RELATED: How to Choose the Best (and Fastest) Alternative DNS Server

Which Public DNS Server Should You Use?

If you want to switch to a public DNS server, you have a few options. The most common is Google’s Public DNS, which use the addresses 8.8.8.8 and 8.8.4.4.

If you trust Google less than your ISP, you can also use CloudFlare’s DNS, which claims to be the fastest and takes a privacy-first stance. The main address for it is 1.1.1.1, with an alternate of 1.0.0.1.

Lastly, you can also use OpenDNS, from Cisco. You can find the addresses for that here.

How to Change Your DNS Settings

The best way to change your DNS settings is at the router level. If you change your DNS server on your router, this change will apply to every device on your home network.

To get started, type either 192.168.1.1 or 10.0.0.1 to log in to your router.

A router "Login" page.

The exact location of the DNS setting varies depending on which router you have. However, it should be somewhere in the network settings.

For example, on a Verizon router, it’s under My Network > Network Connections > Broadband > Edit. Once there, you can change the address manually and replace your ISP’s automatic servers.

router DNs settings

If you have any trouble finding it, just do a Google search for your router model to find out where this setting is.

If you’re in a situation in which you can’t change the DNS settings on the router (like a college dorm or another location where you don’t control the Wi-Fi), you can still change the settings for your specific device. We’ll show you how to change these settings on a Mac and Windows machine (go here to find out how to change these on an Android phone or iPhone).

On a Windows machine, open “Control Panel” from the Start menu, and then navigate to the “Network and Sharing Center.” In the sidebar, click “Change Adapter Settings.”

You should see a list of your network devices on both Ethernet and Wi-Fi. If you want to change the settings for both, you’ll have to repeat the following instructions for each device.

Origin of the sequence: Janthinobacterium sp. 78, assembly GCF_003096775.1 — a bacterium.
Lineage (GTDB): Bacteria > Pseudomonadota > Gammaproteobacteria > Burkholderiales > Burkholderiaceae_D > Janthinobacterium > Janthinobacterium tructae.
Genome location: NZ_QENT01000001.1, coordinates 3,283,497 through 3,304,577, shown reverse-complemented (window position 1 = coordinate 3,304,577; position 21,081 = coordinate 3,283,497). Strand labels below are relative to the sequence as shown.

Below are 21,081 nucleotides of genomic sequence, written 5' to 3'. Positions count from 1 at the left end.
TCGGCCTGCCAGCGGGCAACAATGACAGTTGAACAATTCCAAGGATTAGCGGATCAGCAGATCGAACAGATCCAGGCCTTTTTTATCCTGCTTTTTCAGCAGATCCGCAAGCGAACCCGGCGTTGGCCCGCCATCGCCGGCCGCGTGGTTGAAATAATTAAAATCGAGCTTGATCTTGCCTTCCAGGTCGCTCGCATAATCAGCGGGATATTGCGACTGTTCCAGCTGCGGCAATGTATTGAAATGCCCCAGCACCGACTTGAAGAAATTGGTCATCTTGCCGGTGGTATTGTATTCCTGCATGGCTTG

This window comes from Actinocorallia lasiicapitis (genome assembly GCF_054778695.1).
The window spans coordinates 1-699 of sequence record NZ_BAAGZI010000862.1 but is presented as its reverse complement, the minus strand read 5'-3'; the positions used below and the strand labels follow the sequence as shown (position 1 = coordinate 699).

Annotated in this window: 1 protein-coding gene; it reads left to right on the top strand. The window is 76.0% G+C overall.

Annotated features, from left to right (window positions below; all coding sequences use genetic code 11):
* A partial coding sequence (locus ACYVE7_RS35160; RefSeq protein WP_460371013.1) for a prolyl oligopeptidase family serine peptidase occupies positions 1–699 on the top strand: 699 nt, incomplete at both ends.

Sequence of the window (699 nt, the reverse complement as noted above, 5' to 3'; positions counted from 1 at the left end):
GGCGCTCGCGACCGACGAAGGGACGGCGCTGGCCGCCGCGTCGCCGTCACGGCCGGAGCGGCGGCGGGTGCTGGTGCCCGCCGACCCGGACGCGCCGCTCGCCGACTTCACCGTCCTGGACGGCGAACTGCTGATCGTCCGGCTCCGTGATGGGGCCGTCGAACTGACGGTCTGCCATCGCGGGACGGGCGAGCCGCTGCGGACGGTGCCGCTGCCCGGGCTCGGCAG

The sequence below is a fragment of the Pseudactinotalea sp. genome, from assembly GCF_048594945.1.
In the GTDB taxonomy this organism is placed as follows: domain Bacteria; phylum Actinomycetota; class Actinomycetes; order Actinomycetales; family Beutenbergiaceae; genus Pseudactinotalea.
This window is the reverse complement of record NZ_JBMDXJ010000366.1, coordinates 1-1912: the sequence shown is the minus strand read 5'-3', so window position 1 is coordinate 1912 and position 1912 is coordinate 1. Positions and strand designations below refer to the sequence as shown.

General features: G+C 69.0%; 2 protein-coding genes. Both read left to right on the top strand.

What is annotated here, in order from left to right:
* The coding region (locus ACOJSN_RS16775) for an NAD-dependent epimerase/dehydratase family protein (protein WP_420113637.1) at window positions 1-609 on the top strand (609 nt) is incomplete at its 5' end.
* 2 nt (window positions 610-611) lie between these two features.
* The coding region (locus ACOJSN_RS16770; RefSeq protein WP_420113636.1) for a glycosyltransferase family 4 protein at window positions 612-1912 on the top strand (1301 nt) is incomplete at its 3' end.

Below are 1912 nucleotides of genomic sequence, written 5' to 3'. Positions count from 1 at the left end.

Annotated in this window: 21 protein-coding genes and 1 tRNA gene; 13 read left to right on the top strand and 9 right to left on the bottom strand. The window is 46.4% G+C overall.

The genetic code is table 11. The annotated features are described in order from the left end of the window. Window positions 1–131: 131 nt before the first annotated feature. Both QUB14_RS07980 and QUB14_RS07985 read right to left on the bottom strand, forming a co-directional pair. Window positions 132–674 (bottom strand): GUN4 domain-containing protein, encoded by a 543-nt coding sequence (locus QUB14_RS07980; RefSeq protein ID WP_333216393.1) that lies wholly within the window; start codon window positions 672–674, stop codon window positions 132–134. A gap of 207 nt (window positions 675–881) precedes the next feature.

Right-click the first device for which you want to change the DNS settings, and then click “Properties.”

Click "Change Adapter Settings," right-click the device for which you want to change the settings, and then click "Properties."

Select “Internet Protocol Version 4” from the list.

Select "Internet Protocol Version 4."

In the dialog box that appears, select the radio button next to “Use the Following DNS Server Addresses,” type your preferred DNS server addresses, and then click “OK.”

Type the DNS server addresses, and then click "OK."

On a Mac, you’ll find this option in “System Preferences” under “Network.” Click “Wi-Fi” or “Ethernet,” and then click “Advanced” at the bottom of the menu.

Click "Wi-Fi," and then click "Advanced."

Under the “DNS” tab, you can modify the DNS settings for your device. Click the plus (+) or minus (-) signs at the bottom to add or remove servers.

DNS tab

RELATED: The Ultimate Guide to Changing Your DNS Server

How to Enable DNS Over HTTPS (DoH)

If you want to enable DoH on your browser, you can do so on Chrome, Firefox, and Microsoft Edge.

On Chrome, go to chrome://flags/#dns-over-https, and then select “Enabled” from the drop-down menu. Relaunch Chrome for the changes to take effect.

Select "Enabled" from the drop-down menu.

In Firefox, the option is a bit buried. Open the menu and go to Options > General. Scroll down and click “Settings” at the bottom. Select the checkbox next to the “Enable DNS over HTTPS” option. You can also select a DNS provider manually here if you prefer.

Select the "Enable DNS over HTTPS" option.

RELATED: How to Enable DNS Over HTTPS in Google Chrome

Anthony Heddings Anthony Heddings
Anthony Heddings is the resident cloud engineer for LifeSavvy Media, a technical writer, programmer, and an expert at Amazon's AWS platform. He's written hundreds of articles for How-To Geek and CloudSavvy IT that have been read millions of times.